Agriculture Canada calculation on the carbon tax on grain drying reveals what it doesn’t understand.
Ottawa-Agriculture is going through its worse period in decades but farm groups can’t get governments to listen to their concerns and take action, says Markus Haerle, chair of Grain Farmers of Ontario.
COVID is creating “risks that are bigger and more current than I have ever experienced in my farming career,” he told the Commons agriculture committee. After last year’s harvest problems and the current low prices, “we are at a point that we cannot even break even.”
Meanwhile, Washington is providing fulsome support for its farmers. “Our grain farmers cannot compete with farmers who are able to survive these low prices with support from their government. The U. S. farmer is our direct competitor.”
The former Conservative government cut the Business Risk Management programs when times were good. “Now we are in crisis. Prices of all our commodities are below the amount of money that we have spent to grow those crops.”
Adding to the farmer frustration is the shift of the federal-provincial agriculture ministers’ meeting to the fall, which will further delay any changes to BRM. “The wheels are in motion, but there seems to be some hesitation from the federal government to step forward and take the initial step.
“I think it would be very important for the Canadian government to show leadership through this crisis, show what it is willing to offer up, and I’m nearly sure that the provincial governments will actually sign on to the programming that would be proposed,” he said. “The urgency is there.”
Asked about Agriculture Minister Marie-Claude Bibeau’s statement that the carbon tax on propane and natural gas used in grain dryers added $200 and $800 in farm expenses last year, Hearle said, “I don’t know where she gets her figures from, but it’s a very simple calculation where they went wrong.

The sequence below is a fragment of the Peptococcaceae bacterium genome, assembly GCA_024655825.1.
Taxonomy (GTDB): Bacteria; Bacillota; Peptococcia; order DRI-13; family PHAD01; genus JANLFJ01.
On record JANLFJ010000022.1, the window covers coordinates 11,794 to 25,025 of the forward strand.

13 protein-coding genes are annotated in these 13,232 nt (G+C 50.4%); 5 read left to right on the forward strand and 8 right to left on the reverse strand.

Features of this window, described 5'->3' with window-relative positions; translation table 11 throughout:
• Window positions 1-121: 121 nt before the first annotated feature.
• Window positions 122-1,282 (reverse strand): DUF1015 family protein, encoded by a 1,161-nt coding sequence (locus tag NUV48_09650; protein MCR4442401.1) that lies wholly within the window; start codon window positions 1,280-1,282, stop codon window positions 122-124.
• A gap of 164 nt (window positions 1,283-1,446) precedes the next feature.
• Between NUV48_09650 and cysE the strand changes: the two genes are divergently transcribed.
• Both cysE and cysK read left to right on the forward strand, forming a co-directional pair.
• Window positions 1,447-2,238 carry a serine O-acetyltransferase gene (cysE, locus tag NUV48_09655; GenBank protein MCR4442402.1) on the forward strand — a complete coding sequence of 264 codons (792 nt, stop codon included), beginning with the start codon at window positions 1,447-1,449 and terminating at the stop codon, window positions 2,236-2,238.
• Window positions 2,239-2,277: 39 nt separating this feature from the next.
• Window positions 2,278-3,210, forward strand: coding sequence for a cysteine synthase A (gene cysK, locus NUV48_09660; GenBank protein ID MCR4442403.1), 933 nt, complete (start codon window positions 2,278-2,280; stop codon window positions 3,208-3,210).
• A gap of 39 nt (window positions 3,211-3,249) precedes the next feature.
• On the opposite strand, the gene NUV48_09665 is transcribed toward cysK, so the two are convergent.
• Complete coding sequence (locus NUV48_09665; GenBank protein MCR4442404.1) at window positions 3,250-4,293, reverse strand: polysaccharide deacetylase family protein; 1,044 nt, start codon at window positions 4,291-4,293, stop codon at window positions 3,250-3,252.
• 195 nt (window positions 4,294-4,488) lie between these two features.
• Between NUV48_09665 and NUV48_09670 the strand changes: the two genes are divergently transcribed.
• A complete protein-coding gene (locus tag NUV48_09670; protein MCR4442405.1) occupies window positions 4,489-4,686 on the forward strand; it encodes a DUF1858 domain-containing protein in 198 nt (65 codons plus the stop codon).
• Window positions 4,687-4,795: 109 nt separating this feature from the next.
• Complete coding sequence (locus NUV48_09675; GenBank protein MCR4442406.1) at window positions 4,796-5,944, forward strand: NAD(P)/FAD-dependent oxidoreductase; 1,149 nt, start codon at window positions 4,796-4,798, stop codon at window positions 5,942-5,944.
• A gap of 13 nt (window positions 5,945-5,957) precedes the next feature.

“They took the whole amount of tax that was collected through the fall season, divided it by all the farms that produce grains and oil seeds,” he said. Not all crops have to be dried. On his Eastern Ontario farm of just over 2,000 acres, Hearle paid about $5,5000 last year just to dry his corn crop.
This year he figures he will lose about $170 an acre because of lower prices plus the increased drying costs, he said. “These are the hard sell issues that farmers have to cope with and we don’t have any way out to even get anything else. There are still bins of beans out there that farmers don’t even know how to sell because they’re losing money on it, and every time they send a truck away they know that they’re not recovering their costs.
“It is a big problem and it raises a cashflow issue,” he said. “That’s why there’s that ask of some programs that cover the issue of today, not only around COVID but bigger than that.
“The direct impact to a farmer in Canada is basically that we have to compete now against grain that is subsidized. The problem is going to be that we are going into the world markets, so subsidized grain that’s going onto the world market doesn’t need to get as much from the marketplace because the farmer already has a cheque in his pocket.”
The U.S. will flood world markers, which will put “pressure on that’s not subsidized and we’re going to be basically sitting on that grain because the processors—if you take the ethanol industry or even the feed companies—are going to be getting grain from outside of the country, which is going to be cheaper and their bottom lines are going to be better at the end.”